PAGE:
Experts from the worlds of politics, academia and business came together at the University of Sheffield this week (28 October 2009) to discuss social and economic regeneration opportunities for the coal industry in Yorkshire and the implications this will have for climate change.
The conference, which was held at the Edge Conference Centre at the University, was hosted by the Rt Hon John Prescott MP. He was joined by a delegation of Chinese politicians who gathered in Sheffield to look at the positive contributions that could be had from the coal industry.
Discussion included increasing co-operation and investment opportunities between the North of England and industrial areas of China, the positive contribution of coal, latest and future techniques in the mining and burning of coal, government policy for the coal industry and coal communities, climate change issues, and regeneration implications and considerations for the region.
The Coalfield Regeneration Trust have been actively supporting the conference and will be showing the delegation from China, several facilities that they have helped establish to deal with the after-effects of the coal industry in the UK. The conference will also include visits on 27 and 29 October 2009 to an industrialised housing scheme on a regenerated coalfield site, and to the internationally acclaimed University of Sheffield Advanced Manufacturing Research Centre (AMRC), which is dedicated to developing the new, technology-driven solutions that help ensure UK manufacturing remains competitive in the world.
The Conference is an initiative supported by the new Centre for Low Carbon Futures (CLCF). This new research hub brings together world-leading expertise based within Yorkshire and Humberside with the aim of building a competitive, sustainable and carbon efficient regional economy while providing climate solution of national and international significance. The Centre for Low Carbon Futures strongly advocates collaboration between government, university and industry, to address these low carbon issues.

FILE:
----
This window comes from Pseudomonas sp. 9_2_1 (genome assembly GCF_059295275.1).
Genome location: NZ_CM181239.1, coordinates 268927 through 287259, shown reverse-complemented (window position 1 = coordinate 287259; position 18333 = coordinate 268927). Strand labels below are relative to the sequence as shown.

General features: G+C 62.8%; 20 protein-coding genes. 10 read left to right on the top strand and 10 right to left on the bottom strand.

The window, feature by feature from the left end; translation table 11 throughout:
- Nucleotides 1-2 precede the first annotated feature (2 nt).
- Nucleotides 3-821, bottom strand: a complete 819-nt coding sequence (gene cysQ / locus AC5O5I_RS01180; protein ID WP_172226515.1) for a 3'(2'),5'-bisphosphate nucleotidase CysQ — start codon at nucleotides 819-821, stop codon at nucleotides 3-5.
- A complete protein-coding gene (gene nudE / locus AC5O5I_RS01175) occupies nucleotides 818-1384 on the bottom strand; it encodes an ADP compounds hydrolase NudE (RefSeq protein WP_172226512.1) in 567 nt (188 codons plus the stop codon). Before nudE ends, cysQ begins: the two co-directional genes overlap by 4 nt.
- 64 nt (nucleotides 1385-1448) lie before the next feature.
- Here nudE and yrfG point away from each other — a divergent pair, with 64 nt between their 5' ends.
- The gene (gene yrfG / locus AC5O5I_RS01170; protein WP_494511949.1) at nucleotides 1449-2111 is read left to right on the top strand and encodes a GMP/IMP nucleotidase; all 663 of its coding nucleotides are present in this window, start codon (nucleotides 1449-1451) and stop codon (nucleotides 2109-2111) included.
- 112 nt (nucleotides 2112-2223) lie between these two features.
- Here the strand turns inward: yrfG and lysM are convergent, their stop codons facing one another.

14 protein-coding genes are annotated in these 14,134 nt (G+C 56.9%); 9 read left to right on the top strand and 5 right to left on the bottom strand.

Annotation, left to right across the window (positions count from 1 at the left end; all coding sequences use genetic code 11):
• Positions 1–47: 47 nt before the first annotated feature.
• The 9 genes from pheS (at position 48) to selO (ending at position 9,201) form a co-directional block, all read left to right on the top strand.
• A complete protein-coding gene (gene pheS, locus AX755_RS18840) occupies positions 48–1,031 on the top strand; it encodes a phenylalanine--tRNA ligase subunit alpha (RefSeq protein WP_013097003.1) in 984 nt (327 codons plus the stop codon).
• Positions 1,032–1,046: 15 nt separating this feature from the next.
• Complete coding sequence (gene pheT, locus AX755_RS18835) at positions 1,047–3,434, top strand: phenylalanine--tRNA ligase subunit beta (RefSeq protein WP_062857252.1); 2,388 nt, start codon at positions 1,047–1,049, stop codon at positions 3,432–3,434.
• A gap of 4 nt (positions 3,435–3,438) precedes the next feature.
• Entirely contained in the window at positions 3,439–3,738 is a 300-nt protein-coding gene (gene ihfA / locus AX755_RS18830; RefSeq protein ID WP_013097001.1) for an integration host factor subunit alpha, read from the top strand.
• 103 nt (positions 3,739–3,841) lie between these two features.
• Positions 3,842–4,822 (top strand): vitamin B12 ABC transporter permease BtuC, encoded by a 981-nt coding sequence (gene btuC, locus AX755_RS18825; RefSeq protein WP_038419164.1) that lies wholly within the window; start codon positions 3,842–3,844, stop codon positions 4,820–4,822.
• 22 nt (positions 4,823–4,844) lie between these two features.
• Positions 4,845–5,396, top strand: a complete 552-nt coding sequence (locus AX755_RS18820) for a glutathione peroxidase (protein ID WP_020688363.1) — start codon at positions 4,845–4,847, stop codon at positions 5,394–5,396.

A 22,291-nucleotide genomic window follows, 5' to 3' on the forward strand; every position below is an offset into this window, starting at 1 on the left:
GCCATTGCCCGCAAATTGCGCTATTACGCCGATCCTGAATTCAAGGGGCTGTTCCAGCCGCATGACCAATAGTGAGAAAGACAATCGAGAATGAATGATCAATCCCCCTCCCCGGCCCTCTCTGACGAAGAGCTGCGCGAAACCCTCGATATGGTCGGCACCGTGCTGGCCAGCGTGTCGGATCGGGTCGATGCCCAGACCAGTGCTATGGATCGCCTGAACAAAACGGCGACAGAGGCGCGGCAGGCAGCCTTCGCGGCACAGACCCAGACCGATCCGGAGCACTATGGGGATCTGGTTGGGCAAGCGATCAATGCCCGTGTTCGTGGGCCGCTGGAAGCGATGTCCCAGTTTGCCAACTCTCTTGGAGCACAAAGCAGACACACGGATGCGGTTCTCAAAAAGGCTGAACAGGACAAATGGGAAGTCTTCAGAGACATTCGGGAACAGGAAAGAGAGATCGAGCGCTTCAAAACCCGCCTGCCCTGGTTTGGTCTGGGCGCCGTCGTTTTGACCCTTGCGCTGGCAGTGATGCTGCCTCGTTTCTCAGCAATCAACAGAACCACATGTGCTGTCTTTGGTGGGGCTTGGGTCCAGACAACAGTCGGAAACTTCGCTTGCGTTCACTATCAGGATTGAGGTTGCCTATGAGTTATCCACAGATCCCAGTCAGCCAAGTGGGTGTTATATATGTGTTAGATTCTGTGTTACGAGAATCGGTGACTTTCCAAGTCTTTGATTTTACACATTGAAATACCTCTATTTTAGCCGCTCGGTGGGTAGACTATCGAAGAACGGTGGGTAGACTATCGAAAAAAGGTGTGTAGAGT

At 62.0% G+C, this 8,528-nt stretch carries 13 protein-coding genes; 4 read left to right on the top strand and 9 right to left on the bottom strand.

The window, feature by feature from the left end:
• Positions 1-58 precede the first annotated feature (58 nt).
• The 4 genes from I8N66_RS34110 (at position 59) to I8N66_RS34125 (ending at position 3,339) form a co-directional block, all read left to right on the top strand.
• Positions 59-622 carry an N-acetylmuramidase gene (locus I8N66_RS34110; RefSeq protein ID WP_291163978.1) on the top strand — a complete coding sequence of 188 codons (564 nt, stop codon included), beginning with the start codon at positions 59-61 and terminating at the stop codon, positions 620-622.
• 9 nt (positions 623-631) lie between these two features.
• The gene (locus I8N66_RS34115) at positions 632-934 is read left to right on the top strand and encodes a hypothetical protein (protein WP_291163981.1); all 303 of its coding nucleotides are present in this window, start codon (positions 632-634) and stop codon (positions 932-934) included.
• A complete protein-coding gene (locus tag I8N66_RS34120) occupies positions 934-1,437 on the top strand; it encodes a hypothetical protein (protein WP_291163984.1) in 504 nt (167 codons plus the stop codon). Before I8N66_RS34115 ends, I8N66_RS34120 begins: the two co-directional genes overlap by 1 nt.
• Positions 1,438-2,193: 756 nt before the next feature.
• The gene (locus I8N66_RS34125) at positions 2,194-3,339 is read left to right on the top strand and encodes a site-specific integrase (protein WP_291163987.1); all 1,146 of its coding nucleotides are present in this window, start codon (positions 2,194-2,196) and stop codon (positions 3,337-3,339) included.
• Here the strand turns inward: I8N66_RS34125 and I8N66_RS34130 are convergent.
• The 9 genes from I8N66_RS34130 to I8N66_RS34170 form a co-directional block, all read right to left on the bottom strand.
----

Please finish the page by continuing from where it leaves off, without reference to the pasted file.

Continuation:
Mr Prescott said: “The Coal Conference represents one of the most exciting developments for the future of the economy in Yorkshire. It is very pleasing to be able to hold the event at the University of Sheffield, which is at the centre of these developments in the region.”
Professor Lenny Koh, from the University´s Management School is a principal investigator for the new centre, and also spoke at the conference. She is currently leading a project which will map the supply chain, reveal how material flows through it and identifying carbon `hotspots´ so that supply chains can be remodelled to reduce carbon emissions.
Professor Koh said: “We were delighted to welcome such distinguished guests to the University to discuss these pressing issues. I am happy to be working with colleagues to create a visionary research Centre which will begin to address the energy and environmental issues we face today. The Centre for Low Carbon Futures aims to position our region to address low carbon challenges and access the leading edge solutions which we believe will help build a competitive, sustainable and carbon efficient regional economy.”